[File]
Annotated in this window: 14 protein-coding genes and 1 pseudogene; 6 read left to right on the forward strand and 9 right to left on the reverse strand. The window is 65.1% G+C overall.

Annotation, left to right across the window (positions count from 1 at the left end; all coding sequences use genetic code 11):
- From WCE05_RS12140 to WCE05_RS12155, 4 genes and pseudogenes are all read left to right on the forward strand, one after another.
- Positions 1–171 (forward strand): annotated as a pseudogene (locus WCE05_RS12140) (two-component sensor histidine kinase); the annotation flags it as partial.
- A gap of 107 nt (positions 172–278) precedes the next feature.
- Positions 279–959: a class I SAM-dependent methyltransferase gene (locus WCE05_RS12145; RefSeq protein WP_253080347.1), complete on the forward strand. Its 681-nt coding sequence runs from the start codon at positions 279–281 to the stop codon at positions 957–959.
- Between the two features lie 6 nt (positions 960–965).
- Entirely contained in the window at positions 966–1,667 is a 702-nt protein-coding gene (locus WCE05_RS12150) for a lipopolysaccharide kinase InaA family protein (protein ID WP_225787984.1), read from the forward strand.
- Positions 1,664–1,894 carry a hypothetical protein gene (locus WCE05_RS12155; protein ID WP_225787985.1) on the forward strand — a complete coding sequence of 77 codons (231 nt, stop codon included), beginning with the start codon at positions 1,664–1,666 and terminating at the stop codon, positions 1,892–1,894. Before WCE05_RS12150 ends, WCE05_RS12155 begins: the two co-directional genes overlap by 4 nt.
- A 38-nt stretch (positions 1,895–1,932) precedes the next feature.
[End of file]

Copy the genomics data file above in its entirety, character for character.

Annotated in this window: 14 protein-coding genes and 1 pseudogene; 6 read left to right on the forward strand and 9 right to left on the reverse strand. The window is 65.1% G+C overall.

Annotation, left to right across the window (positions count from 1 at the left end; all coding sequences use genetic code 11):
- From WCE05_RS12140 to WCE05_RS12155, 4 genes and pseudogenes are all read left to right on the forward strand, one after another.
- Positions 1–171 (forward strand): annotated as a pseudogene (locus WCE05_RS12140) (two-component sensor histidine kinase); the annotation flags it as partial.
- A gap of 107 nt (positions 172–278) precedes the next feature.
- Positions 279–959: a class I SAM-dependent methyltransferase gene (locus WCE05_RS12145; RefSeq protein WP_253080347.1), complete on the forward strand. Its 681-nt coding sequence runs from the start codon at positions 279–281 to the stop codon at positions 957–959.
- Between the two features lie 6 nt (positions 960–965).
- Entirely contained in the window at positions 966–1,667 is a 702-nt protein-coding gene (locus WCE05_RS12150) for a lipopolysaccharide kinase InaA family protein (protein ID WP_225787984.1), read from the forward strand.
- Positions 1,664–1,894 carry a hypothetical protein gene (locus WCE05_RS12155; protein ID WP_225787985.1) on the forward strand — a complete coding sequence of 77 codons (231 nt, stop codon included), beginning with the start codon at positions 1,664–1,666 and terminating at the stop codon, positions 1,892–1,894. Before WCE05_RS12150 ends, WCE05_RS12155 begins: the two co-directional genes overlap by 4 nt.
- A 38-nt stretch (positions 1,895–1,932) precedes the next feature.